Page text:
Opera North Blog

My First Concert: Bill Frisell


My First Concert is a series of blogs that take some of the world's most renowned musicians and conductors back to their childhood, to recall the formative experiences that led them to a career in music. Next to share his story is legendary American guitarist Bill Frisell.

"I guess I was 9 years old when I started playing clarinet in my school music program, in the fall of 1960. All those programs are disintegrating now but back then it was completely normal to have the chance to take up an instrument in public school.

The clarinet was my first real instrument. I think my father thought it’d be a good choice for me, so when they went around asking which instrument each person would like to play, that’s what I put my hand up for. I started to play in my public school band, and very soon after that I joined the community marching band. The conductor of this band was very strict – military, almost – and insisted on doing everything by the book. But he was also an incredible teacher.

Every January in Denver they have this Stock Show, when they bring all the cattle and bulls to the arena for auction. They lead the cattle through the streets, and we were told that our band was going to march behind this parade. I was so excited about this, it was such a big deal. I practiced my clarinet every day, and the whole band practiced marching in a completely straight line, doing military-style turns, with this very strict conductor telling us that under no circumstances could we go out of step on the big day.

The day of the parade was really cold, and we only had these flimsy marching band uniforms to wear. This was in Denver, Colorado, right? At the foot of the Rocky Mountains, in January. It was so cold I couldn’t feel my fingers. I couldn’t push the keys down on my clarinet so I couldn’t even make a sound. I was mortified. And all the cattle had gone through before us, so we were basically marching through piles of cowshit, and all the time I’ve got the conductor’s instructions in mind, that we can’t go out of step, and I’m determined to do the right thing so I’m just pounding on through it.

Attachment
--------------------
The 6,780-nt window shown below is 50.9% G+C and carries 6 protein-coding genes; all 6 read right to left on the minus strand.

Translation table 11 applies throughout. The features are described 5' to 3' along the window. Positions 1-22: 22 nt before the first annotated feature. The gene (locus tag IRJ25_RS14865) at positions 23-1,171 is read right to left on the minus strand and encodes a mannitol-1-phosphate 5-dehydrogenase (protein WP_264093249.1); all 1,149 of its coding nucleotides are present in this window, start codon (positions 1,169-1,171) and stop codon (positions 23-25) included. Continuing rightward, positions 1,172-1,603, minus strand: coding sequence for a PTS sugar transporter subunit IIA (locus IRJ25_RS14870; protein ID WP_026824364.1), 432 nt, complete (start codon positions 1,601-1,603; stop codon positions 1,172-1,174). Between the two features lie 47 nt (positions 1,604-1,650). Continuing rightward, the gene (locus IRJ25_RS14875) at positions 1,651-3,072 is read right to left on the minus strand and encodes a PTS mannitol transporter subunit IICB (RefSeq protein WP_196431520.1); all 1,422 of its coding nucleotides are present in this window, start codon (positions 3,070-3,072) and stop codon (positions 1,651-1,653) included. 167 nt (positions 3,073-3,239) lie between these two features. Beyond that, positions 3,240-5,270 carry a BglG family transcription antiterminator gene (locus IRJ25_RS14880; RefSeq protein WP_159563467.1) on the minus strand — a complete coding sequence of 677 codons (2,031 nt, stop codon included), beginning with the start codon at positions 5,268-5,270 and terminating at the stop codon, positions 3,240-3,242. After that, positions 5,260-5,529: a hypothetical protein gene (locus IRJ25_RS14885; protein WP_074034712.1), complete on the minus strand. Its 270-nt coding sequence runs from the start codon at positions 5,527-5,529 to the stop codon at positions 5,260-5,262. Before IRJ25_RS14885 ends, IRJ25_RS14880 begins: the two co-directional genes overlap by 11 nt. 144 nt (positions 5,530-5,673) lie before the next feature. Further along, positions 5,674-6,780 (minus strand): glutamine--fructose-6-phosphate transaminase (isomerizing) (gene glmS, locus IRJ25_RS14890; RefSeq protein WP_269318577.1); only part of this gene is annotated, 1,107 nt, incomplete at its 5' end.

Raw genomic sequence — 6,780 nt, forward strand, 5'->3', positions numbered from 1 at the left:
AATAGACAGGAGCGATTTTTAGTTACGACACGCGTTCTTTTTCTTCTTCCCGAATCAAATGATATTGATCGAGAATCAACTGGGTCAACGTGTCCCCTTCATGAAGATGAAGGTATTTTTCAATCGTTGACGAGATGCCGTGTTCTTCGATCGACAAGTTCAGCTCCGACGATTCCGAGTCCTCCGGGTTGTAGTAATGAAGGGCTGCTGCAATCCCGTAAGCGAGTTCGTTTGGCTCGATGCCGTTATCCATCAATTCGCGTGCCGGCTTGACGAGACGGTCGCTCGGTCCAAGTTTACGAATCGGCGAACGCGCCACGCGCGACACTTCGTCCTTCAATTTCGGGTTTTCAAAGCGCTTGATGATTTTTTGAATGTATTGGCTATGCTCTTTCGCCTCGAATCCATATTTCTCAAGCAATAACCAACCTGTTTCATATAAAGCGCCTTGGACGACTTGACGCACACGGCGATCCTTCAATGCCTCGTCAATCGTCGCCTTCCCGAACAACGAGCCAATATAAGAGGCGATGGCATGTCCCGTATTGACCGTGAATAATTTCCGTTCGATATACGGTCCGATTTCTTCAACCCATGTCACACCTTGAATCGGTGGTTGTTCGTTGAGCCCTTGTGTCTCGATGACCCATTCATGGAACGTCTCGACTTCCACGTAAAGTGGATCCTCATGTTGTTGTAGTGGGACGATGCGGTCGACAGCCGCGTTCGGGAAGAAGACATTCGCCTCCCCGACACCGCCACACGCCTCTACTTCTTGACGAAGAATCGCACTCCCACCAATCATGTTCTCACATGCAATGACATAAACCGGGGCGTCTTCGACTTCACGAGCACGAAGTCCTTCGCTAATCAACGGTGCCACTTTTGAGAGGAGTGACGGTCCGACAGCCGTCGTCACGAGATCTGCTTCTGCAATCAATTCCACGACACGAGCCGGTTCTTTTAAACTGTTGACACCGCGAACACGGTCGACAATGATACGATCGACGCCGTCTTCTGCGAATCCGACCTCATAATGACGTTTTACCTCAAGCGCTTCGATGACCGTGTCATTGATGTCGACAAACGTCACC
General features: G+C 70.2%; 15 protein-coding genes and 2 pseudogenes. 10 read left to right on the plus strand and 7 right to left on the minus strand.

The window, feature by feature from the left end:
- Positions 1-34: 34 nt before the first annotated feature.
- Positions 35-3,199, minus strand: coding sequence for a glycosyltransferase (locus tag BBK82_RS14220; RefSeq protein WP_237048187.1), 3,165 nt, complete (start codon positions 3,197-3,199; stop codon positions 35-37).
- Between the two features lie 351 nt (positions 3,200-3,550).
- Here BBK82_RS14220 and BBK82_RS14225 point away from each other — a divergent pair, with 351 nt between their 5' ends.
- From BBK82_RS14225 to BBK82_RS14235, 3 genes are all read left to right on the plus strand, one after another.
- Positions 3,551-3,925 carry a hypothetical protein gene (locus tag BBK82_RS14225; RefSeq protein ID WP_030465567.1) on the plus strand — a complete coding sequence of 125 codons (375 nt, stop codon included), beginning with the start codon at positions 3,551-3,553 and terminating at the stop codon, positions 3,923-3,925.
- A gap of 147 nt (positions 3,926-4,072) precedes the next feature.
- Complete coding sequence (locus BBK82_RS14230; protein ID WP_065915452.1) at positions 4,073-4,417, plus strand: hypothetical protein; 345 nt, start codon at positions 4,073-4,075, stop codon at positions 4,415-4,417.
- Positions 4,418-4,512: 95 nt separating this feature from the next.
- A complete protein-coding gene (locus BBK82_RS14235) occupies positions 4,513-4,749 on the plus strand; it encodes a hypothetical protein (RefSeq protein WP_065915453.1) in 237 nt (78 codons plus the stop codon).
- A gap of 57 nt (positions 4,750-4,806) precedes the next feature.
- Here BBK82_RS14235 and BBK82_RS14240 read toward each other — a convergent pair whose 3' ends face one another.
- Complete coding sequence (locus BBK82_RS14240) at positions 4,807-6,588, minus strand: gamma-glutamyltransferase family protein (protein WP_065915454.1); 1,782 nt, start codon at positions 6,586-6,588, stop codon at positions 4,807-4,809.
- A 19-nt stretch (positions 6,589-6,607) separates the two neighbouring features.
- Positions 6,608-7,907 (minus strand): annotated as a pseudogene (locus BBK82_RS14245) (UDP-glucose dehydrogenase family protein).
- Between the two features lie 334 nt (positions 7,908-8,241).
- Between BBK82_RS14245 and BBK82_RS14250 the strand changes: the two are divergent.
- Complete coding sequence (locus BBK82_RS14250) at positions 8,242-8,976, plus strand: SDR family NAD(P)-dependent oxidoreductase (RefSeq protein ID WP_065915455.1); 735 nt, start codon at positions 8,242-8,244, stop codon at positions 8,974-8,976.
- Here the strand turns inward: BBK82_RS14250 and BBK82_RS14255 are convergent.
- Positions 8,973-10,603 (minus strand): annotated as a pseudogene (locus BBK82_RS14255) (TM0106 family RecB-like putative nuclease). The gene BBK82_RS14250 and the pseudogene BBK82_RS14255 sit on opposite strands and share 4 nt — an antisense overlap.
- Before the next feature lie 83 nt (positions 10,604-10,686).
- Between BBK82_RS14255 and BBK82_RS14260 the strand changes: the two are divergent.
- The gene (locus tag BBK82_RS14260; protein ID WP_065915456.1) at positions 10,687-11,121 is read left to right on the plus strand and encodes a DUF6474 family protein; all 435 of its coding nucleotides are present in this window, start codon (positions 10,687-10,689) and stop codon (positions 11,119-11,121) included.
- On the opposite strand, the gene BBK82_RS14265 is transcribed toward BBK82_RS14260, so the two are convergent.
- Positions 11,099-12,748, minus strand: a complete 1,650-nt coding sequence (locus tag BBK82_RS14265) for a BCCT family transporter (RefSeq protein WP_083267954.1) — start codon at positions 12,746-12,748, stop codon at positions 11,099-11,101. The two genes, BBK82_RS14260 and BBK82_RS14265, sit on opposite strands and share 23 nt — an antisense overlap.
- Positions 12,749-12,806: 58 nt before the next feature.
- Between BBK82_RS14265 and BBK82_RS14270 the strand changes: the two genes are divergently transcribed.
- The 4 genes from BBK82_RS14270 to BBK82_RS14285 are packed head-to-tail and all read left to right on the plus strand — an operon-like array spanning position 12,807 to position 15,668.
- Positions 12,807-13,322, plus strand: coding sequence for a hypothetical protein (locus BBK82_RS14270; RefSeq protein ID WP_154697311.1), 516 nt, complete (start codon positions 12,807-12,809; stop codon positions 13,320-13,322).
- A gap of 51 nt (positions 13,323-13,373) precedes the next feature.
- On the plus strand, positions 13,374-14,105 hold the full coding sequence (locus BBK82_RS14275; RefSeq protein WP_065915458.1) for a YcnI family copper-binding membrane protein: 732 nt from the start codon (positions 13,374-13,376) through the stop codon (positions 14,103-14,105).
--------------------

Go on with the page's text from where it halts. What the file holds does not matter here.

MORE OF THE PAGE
So I got through that, and I kept practicing, but I never did like those parades. I think a lot of the music that I’ve made since has been founded on the joy of breaking that kind of rigidity apart. I’m still so grateful for what I learned from that conductor, though: the discipline of practicing, as well as my understanding of music theory – things that I still use every day.

"The first real concert that I went to on my own was the summer I got my first electric guitar – 1965. Herman’s Hermits came to Denver, to play at the University football stadium. Back then you could see so many of those bands on TV – the Beatles had been on the Ed Sullivan Show the year before – but it was so exciting to see a British band playing live, and the timing was just right for me.

So many of those British bands – The Beatles, The Kinks, The Rolling Stones – were just blowing our minds back then, and they were really the ones who first made us aware of our own blues and R&B heritage in the US. When I first saw Manfred Mann playing Got My Mojo Working, I didn’t know that it was a Muddy Waters song. Those first Rolling Stones records, you didn’t know where they were getting it from, it was just a sound they had. It was only later we learned that they got it from American music, and we went back and discovered the original records for ourselves."

Bill Frisell performs Music For Strings at the Howard Assembly Room on Saturday 4 November 2017.


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